It’s time to curl up with a good book again – we’re celebrating annual national “Book Lovers” day here at Boxes and Booze (technically it was on August 9, and hopefully you didn’t wait an entire year to celebrate!). Right now I’ve managed to get my hands on the family copy of the new Harry Potter, my children having finally relinquished it. I’m particularly fond of “potions” class, you know. Last year I featured a great book puzzle box by Bill Sheckels and paired it with the Boukman’s daiquiri, a delicious variation of that classic rum cocktail. This year I have another book puzzle to peruse on book lover’s day, which has also proven to be quite difficult to read. Appearing as though it were plucked from the shelf of an old library hidden away inside the musty mansion of some secret society, the “Victorian Book” puzzle box, by Jesse Born from New York State, exudes an instant air of mystery.
|The Victorian Book puzzle box by Jesse Born|
Jesse set out to design an old tome reminiscent of centuries past and has done an incredible job. The layers of fine detail on this book are incredible. Every inch is covered in hand carved flourishes, much of which was created on a lathe. The book has striking concentric circles on each face and the spine, which are accented by beautiful buttons of spalted maple. The pages are also hand carved to appear as irregularly stacked old parchment. Jesse worked hard to perfect the finish, which lends the book an ancient looking patina. Made from cherry, curly maple, and spalted maple, this incredible book doesn’t stop at being stunning to look at – it’s a great puzzle box too. There’s a surprising secret hiding here, which leads to a separate unique and very tricky opening mechanism, for those with the book smarts to deduce it. There will be no speed reading here! Inside is another treat – the interior is beautifully finished as well. I may or may not have also found, secreted inside, an unpublished manuscript from Charles Dickens himself, titled “Great Expectations 2: A Cocktail of Two Cities”. Ahem.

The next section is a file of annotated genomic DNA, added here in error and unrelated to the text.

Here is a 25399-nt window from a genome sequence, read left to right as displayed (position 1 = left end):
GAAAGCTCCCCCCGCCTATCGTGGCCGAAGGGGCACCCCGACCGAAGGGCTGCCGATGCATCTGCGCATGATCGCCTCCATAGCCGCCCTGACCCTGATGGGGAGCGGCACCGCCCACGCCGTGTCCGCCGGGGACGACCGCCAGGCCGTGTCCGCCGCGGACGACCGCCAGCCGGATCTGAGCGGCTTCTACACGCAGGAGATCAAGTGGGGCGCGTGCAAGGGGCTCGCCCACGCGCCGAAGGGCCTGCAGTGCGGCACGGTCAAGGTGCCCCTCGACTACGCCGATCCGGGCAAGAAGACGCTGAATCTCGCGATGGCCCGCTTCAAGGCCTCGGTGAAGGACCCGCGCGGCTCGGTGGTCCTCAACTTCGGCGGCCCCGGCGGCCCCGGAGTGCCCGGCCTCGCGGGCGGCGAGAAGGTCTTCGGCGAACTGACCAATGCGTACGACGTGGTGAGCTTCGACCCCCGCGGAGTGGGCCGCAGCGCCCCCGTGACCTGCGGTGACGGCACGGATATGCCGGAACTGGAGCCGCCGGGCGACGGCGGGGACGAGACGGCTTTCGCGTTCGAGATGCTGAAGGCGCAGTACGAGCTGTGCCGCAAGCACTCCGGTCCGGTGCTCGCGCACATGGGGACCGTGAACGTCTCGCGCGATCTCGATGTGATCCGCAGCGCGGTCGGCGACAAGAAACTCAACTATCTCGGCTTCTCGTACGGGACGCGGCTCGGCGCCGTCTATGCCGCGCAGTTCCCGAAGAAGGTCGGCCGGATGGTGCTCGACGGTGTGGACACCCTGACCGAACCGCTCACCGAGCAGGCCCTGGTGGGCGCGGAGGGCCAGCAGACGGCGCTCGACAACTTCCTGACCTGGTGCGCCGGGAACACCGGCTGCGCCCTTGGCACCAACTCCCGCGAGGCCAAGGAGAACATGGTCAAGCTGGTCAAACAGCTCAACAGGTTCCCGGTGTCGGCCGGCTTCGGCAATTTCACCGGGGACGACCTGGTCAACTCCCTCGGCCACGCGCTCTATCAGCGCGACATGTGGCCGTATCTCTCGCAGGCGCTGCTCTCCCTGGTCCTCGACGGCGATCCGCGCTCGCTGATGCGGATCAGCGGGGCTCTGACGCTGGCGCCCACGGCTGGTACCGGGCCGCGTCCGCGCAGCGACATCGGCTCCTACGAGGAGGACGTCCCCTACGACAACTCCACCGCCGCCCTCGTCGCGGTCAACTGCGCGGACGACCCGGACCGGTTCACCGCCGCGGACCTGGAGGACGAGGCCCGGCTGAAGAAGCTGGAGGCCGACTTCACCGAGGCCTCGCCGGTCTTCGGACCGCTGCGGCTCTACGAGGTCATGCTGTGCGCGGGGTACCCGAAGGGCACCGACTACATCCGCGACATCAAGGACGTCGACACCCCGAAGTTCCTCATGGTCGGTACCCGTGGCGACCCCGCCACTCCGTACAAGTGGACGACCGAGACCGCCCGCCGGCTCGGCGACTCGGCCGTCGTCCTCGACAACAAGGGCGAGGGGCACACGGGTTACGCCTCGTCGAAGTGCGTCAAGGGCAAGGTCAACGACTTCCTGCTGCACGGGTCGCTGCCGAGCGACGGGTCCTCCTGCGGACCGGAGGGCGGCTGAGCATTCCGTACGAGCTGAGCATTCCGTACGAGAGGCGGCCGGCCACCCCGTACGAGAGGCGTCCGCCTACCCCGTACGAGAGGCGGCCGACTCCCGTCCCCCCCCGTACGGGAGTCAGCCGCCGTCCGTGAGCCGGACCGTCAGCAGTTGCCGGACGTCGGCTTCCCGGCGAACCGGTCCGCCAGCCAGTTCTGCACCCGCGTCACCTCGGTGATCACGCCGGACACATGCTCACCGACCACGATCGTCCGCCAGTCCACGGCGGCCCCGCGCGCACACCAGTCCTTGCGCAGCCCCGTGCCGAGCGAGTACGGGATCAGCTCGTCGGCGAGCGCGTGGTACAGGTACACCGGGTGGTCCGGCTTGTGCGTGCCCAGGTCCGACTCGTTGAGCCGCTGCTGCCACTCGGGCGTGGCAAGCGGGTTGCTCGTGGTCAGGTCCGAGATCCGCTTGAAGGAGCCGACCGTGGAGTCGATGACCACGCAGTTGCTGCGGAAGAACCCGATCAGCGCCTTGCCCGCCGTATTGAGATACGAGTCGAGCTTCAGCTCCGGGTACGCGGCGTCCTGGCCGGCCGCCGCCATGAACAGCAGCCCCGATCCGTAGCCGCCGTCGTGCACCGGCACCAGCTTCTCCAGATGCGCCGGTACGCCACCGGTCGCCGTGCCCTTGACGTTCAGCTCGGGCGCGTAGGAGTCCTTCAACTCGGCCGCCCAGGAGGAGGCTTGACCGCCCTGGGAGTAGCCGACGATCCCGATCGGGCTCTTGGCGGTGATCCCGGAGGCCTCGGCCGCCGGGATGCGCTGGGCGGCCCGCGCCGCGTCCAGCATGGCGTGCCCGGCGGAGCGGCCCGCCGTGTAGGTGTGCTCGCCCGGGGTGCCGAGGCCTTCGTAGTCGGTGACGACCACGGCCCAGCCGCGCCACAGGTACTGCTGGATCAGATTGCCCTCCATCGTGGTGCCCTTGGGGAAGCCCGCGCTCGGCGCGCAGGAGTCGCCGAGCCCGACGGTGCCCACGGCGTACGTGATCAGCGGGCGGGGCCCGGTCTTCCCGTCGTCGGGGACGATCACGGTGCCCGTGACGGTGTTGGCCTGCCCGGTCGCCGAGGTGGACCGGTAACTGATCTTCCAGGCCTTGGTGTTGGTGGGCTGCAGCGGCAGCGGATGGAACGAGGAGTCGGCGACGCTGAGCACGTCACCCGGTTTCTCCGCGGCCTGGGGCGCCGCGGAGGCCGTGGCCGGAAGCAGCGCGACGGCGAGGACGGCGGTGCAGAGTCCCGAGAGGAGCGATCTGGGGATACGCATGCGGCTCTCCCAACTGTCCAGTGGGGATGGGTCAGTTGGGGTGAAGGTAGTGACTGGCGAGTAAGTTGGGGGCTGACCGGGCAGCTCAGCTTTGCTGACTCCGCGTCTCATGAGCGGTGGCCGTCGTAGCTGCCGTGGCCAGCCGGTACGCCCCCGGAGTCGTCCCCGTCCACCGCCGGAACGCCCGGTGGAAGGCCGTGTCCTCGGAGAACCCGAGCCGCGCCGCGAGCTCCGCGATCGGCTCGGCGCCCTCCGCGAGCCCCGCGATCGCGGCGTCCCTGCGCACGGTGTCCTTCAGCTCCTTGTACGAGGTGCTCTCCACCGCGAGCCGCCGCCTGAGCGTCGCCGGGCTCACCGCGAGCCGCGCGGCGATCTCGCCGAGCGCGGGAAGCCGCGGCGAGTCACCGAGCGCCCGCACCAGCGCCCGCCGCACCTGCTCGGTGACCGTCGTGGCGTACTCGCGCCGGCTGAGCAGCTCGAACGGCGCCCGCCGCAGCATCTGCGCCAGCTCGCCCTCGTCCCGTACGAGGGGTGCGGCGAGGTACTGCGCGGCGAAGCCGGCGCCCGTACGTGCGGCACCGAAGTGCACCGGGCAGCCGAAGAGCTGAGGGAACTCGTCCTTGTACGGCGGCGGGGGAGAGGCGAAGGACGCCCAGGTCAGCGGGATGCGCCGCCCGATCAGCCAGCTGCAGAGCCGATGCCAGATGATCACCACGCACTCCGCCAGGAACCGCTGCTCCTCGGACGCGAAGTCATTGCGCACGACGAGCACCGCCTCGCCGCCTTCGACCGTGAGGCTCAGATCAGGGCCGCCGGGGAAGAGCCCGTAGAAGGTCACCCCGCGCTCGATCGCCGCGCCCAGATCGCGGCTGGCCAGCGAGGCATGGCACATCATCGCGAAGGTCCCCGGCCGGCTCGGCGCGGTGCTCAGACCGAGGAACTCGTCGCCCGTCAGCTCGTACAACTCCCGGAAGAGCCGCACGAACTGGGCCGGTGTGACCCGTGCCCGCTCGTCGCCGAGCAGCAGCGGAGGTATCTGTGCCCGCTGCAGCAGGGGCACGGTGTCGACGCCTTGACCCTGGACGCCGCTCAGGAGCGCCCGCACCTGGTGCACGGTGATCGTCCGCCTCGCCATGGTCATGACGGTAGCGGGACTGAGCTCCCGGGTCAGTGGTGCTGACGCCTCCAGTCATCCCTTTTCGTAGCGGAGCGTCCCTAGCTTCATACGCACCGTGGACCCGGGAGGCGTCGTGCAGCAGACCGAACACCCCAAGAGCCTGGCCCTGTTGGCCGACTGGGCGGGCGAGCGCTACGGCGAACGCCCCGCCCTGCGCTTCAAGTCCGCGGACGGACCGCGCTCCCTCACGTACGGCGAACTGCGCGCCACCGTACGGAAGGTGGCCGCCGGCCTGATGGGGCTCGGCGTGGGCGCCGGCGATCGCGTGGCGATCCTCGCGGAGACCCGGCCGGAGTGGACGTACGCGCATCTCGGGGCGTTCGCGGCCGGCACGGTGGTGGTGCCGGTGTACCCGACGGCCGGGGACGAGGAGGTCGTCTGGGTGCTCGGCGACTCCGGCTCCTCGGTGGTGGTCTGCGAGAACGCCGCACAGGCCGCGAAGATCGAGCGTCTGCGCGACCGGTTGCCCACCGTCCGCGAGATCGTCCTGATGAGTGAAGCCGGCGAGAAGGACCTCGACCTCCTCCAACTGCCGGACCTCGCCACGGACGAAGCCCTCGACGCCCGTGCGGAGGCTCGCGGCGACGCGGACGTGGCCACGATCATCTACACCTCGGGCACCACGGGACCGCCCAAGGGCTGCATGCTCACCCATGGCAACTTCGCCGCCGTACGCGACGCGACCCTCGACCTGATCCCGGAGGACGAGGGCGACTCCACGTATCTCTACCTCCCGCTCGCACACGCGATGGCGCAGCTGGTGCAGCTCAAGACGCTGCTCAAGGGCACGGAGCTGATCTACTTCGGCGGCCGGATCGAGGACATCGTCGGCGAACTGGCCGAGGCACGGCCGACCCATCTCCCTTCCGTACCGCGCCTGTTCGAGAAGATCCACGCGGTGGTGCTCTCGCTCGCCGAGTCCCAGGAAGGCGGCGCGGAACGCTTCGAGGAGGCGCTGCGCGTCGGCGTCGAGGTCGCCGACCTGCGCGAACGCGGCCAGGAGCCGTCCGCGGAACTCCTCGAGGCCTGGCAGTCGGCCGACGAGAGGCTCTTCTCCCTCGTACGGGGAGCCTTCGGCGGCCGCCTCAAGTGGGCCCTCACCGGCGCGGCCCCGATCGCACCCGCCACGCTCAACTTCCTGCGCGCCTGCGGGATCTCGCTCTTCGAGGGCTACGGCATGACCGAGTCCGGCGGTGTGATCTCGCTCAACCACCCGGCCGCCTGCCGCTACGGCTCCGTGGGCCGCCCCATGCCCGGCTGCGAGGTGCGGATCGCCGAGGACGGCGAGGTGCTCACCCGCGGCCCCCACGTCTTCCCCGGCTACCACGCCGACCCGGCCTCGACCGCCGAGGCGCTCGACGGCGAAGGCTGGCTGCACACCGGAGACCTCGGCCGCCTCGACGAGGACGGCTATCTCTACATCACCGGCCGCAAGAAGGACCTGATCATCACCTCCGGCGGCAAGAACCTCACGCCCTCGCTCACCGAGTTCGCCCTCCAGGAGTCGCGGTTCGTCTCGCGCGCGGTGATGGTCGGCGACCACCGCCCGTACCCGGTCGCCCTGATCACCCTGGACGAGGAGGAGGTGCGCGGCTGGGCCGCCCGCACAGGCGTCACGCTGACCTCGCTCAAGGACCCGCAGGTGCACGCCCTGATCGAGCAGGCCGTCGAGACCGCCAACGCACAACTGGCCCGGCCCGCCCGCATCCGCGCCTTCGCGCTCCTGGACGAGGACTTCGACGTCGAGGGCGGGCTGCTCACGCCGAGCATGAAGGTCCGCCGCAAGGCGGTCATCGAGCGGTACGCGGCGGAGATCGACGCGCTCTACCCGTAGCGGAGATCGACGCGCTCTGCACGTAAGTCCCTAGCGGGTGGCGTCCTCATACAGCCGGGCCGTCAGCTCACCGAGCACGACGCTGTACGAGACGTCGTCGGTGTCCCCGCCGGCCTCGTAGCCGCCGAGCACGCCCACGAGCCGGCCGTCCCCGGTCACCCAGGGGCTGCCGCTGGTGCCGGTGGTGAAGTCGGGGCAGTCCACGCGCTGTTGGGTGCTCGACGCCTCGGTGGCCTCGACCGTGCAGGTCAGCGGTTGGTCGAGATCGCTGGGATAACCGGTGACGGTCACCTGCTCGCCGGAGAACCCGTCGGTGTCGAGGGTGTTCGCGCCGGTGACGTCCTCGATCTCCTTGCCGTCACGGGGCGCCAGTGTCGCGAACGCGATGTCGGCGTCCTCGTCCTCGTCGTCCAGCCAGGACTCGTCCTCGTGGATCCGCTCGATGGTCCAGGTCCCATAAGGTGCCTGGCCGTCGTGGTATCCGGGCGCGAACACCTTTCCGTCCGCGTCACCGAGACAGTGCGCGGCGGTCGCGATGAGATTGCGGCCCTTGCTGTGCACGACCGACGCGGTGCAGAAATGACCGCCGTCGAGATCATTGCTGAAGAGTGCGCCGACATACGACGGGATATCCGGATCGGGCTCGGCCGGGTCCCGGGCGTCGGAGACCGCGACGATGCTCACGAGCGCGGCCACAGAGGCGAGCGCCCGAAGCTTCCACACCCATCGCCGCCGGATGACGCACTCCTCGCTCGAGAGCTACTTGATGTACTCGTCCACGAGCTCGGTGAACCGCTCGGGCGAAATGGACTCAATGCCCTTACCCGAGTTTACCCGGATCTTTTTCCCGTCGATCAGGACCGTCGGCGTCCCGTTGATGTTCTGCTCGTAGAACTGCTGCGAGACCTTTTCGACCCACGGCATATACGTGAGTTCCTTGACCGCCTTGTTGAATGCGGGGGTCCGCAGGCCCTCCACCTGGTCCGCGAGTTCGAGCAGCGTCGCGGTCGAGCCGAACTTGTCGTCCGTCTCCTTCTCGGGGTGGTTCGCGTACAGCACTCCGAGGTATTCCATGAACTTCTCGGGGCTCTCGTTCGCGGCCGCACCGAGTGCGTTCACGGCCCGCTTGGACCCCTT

|This is some seriously dense reading material|
Speaking of Dickens, and cocktails, I think we should pour ourselves something apropos of the Victorian era to imbibe as we settle in with this formidable tome. Dickens famously described a few of the celebrated tipples of the day in his “American Notes for General Circulation” from an 1842 visit he took to Boston. There, he marveled at the “Gin-sling, Cocktail, Sangaree, Mint Julep, Sherry-cobbler, Timber Doodle, and other rare drinks.” The Sherry cobbler is a great example of the simple pleasures which were state of the art at that time – exotic sherry wine mixed with sugar imported from the tropics, citrus, and ice. Don’t overlook the ice – that was exotic too, imported down from frozen lakes in the north. This frosty and refreshing drink was so astounding that Dickens took it with him and added it to his next novel. A famous ‘cocktail’ scene from “The Life and Adventures of Martin Chuzzlewit” (1843) portrays an astonished Chuzzlewit drinking the glass dry in one go with a look of ecstasy on his face.
|Port Wine Sangaree circa 1842|
We’ve already featured the cobbler, and sadly, no one knows what was in a Timber Doodle (which would be the perfect cocktail for a wood worker, don’t you think?), so here’s a classic port wine Sangaree, a perfect accompaniment for the Victorian Book puzzle. This one survived the test of time and we see it all the time nowadays, as Sangria. Originally it was made with madeira, or port, and just like the cobbler, simply sweetened with sugar and diluted to frosty perfection with ice. Some citrus could be added, and it was crowned with the ultimate touch of class for the day, grated nutmeg. Let’s settle in then, friends, with a good book, and toast the tales they tell, let’s “taste of Bacchus’ blessings now and then”, and never want for friends, or a bottle to share with them. Cheers!
|Time to settle in with a good book|
Port Wine Sangaree:
4 oz port
1 teaspoon sugar
2 thin lemon wheels (optional)
Shake vigorously with ice and pour unstrained into a favorite glass. Garnish with grated nutmeg over top.
For more about Jesse Born:
For last year’s book lover’s post, please see:
For other book puzzle boxes, please see:
Story Time (featuring another beautiful design by Jesse Born)